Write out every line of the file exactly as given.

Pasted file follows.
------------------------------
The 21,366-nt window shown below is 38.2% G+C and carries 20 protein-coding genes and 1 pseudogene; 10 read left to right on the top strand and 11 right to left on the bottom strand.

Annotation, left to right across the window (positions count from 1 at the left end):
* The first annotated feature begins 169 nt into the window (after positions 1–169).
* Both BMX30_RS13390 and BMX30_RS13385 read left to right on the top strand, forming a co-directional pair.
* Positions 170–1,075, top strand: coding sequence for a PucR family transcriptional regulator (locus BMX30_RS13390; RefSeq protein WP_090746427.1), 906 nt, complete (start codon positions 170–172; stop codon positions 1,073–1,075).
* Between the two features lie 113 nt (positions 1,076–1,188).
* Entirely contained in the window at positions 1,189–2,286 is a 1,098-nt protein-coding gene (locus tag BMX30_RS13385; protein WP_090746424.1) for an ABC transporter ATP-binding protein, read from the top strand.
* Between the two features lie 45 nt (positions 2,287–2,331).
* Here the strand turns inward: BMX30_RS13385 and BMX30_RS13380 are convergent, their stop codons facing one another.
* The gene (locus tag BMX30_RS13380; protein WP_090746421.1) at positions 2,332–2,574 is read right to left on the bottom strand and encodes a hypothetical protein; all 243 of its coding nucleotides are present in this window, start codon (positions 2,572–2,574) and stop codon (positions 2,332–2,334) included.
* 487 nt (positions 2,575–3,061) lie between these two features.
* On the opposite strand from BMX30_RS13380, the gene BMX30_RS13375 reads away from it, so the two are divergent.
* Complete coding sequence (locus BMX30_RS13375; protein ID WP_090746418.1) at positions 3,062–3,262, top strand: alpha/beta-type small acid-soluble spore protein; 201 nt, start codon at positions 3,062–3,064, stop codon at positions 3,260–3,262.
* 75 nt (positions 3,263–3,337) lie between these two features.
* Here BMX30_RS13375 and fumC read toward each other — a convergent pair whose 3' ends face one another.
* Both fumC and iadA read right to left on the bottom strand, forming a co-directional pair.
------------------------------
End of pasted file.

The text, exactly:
The 21,366-nt window shown below is 38.2% G+C and carries 20 protein-coding genes and 1 pseudogene; 10 read left to right on the top strand and 11 right to left on the bottom strand.

Annotation, left to right across the window (positions count from 1 at the left end):
* The first annotated feature begins 169 nt into the window (after positions 1–169).
* Both BMX30_RS13390 and BMX30_RS13385 read left to right on the top strand, forming a co-directional pair.
* Positions 170–1,075, top strand: coding sequence for a PucR family transcriptional regulator (locus BMX30_RS13390; RefSeq protein WP_090746427.1), 906 nt, complete (start codon positions 170–172; stop codon positions 1,073–1,075).
* Between the two features lie 113 nt (positions 1,076–1,188).
* Entirely contained in the window at positions 1,189–2,286 is a 1,098-nt protein-coding gene (locus tag BMX30_RS13385; protein WP_090746424.1) for an ABC transporter ATP-binding protein, read from the top strand.
* Between the two features lie 45 nt (positions 2,287–2,331).
* Here the strand turns inward: BMX30_RS13385 and BMX30_RS13380 are convergent, their stop codons facing one another.
* The gene (locus tag BMX30_RS13380; protein WP_090746421.1) at positions 2,332–2,574 is read right to left on the bottom strand and encodes a hypothetical protein; all 243 of its coding nucleotides are present in this window, start codon (positions 2,572–2,574) and stop codon (positions 2,332–2,334) included.
* 487 nt (positions 2,575–3,061) lie between these two features.
* On the opposite strand from BMX30_RS13380, the gene BMX30_RS13375 reads away from it, so the two are divergent.
* Complete coding sequence (locus BMX30_RS13375; protein ID WP_090746418.1) at positions 3,062–3,262, top strand: alpha/beta-type small acid-soluble spore protein; 201 nt, start codon at positions 3,062–3,064, stop codon at positions 3,260–3,262.
* 75 nt (positions 3,263–3,337) lie between these two features.
* Here BMX30_RS13375 and fumC read toward each other — a convergent pair whose 3' ends face one another.
* Both fumC and iadA read right to left on the bottom strand, forming a co-directional pair.